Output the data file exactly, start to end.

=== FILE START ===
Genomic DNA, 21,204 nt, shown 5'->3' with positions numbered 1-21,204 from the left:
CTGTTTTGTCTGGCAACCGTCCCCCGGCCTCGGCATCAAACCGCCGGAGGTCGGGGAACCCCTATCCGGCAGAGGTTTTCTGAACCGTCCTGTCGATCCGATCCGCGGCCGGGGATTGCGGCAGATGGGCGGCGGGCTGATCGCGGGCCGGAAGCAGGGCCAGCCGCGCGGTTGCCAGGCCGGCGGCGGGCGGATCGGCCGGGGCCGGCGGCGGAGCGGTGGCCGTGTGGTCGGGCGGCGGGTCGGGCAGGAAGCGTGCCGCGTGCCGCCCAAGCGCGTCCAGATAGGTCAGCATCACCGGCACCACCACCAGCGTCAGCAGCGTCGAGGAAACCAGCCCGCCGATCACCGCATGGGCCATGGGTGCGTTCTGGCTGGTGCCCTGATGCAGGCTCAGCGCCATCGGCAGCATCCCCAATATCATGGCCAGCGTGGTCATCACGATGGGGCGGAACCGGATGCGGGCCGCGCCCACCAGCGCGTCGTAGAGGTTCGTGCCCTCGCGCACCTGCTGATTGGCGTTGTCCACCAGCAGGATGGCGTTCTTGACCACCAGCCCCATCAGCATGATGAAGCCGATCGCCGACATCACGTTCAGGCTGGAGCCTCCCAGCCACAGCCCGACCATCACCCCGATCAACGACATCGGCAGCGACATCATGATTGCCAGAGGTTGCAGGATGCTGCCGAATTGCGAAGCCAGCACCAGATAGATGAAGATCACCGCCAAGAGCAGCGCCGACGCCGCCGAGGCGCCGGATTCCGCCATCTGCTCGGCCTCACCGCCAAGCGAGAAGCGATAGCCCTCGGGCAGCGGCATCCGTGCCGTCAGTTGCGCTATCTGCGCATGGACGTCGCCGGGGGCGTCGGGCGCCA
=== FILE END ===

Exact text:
Genomic DNA, 21,204 nt, shown 5'->3' with positions numbered 1-21,204 from the left:
CTGTTTTGTCTGGCAACCGTCCCCCGGCCTCGGCATCAAACCGCCGGAGGTCGGGGAACCCCTATCCGGCAGAGGTTTTCTGAACCGTCCTGTCGATCCGATCCGCGGCCGGGGATTGCGGCAGATGGGCGGCGGGCTGATCGCGGGCCGGAAGCAGGGCCAGCCGCGCGGTTGCCAGGCCGGCGGCGGGCGGATCGGCCGGGGCCGGCGGCGGAGCGGTGGCCGTGTGGTCGGGCGGCGGGTCGGGCAGGAAGCGTGCCGCGTGCCGCCCAAGCGCGTCCAGATAGGTCAGCATCACCGGCACCACCACCAGCGTCAGCAGCGTCGAGGAAACCAGCCCGCCGATCACCGCATGGGCCATGGGTGCGTTCTGGCTGGTGCCCTGATGCAGGCTCAGCGCCATCGGCAGCATCCCCAATATCATGGCCAGCGTGGTCATCACGATGGGGCGGAACCGGATGCGGGCCGCGCCCACCAGCGCGTCGTAGAGGTTCGTGCCCTCGCGCACCTGCTGATTGGCGTTGTCCACCAGCAGGATGGCGTTCTTGACCACCAGCCCCATCAGCATGATGAAGCCGATCGCCGACATCACGTTCAGGCTGGAGCCTCCCAGCCACAGCCCGACCATCACCCCGATCAACGACATCGGCAGCGACATCATGATTGCCAGAGGTTGCAGGATGCTGCCGAATTGCGAAGCCAGCACCAGATAGATGAAGATCACCGCCAAGAGCAGCGCCGACGCCGCCGAGGCGCCGGATTCCGCCATCTGCTCGGCCTCACCGCCAAGCGAGAAGCGATAGCCCTCGGGCAGCGGCATCCGTGCCGTCAGTTGCGCTATCTGCGCATGGACGTCGCCGGGGGCGTCGGGCGCCA